The show opened with Pearly Gate Music which was some guy with an electric guitar that reminded me a little of Lilly Taylor’s character in Say Anything, I kept waiting for him to belt, “Joe lies! / Joe lies when he cries!” The music was quiet and poignant, but if that’s what music sounds like at the pearly gates, then I’m glad I’m going to hell. His MySpace music player sounds like he mixes in more instruments for the recordings to be fair.
Avi Buffalo played a short set punctuated by their super-catchy single, “What’s in it for?” The group was stripped down since the last time they were in town opening for Rogue Wave. It seemed like there were more members of the band last time. I’m not sure if this was a trio to tour with Blitzen or a new direction for the group. The way the diminutive Avigdor’s (Avi) guitar playing is progressing he could find success as a 3 or 4 piece.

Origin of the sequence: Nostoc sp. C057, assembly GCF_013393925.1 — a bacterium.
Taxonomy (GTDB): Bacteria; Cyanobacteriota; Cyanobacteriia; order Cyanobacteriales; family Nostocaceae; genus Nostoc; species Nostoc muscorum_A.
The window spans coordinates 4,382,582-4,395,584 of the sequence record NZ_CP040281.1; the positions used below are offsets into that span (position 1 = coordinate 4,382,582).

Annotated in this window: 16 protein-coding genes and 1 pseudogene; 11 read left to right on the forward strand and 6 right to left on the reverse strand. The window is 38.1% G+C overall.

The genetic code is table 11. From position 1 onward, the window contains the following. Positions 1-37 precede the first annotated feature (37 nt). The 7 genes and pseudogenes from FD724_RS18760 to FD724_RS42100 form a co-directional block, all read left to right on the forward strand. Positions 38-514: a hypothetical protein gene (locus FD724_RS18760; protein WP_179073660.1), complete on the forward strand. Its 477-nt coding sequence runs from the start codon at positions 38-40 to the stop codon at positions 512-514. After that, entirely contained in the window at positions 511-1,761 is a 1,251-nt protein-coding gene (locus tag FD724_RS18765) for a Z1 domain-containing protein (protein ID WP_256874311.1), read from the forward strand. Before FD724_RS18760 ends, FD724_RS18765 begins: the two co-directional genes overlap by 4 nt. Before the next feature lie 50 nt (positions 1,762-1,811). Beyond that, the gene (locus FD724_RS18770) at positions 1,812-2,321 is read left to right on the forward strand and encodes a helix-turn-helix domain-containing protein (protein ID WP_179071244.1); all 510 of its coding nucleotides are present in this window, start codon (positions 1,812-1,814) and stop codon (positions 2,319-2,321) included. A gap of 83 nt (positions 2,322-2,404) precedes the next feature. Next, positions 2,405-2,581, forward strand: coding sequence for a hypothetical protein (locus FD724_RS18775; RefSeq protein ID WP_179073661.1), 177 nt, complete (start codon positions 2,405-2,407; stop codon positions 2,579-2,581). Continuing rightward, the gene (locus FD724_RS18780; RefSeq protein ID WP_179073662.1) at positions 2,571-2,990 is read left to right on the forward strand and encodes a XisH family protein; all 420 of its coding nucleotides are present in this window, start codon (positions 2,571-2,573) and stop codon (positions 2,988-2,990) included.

Blitzen Trapper took the stage earlier than posted to begin a really weird and short evening. The bass from DJ Scratch ‘n Sniff upstairs at Sky 60 was rattling through Trapper’s rather loud performance. At one point they asked if that was a theme in Orlando, “if House music just pumped everywhere you went.” Something was up – full moon maybe? The crowd was thin in number and odd in personality. Some music fans were peppered throughout, but the crowd was dominated by frat meatheads, slutty college girls (not that I’m complaining), and a strange proliferation of cougars.
People were sloppy drunk and engaging the band in weird banter. Singer, Eric Earley, proclaimed that both of his harmonicas broke (I’m not even sure if that is possible). Finally, Eric sliced open his thumb (I think while struggling to open a beer bottle) and stopped playing to seek out a way to ebb the bleeding. Whilst wrapping his thumb in duct tape, a girl emerged from the audience with an unopened box of bandages. I asked her, “What the hell are you doing with a box of band aids at a show?” She responded, “ I know, it’s weird. I just bough them today.”
They did forgo one of their coolest songs in “Wild Mountain Nation,” but still had enough tunes to make for a good show. BT has that sort of 70’s radio, southern mountain rock feel like the Ozark Mountain Daredevils, which sounded great and well-played when the chaos dimmed enough to focus on the music.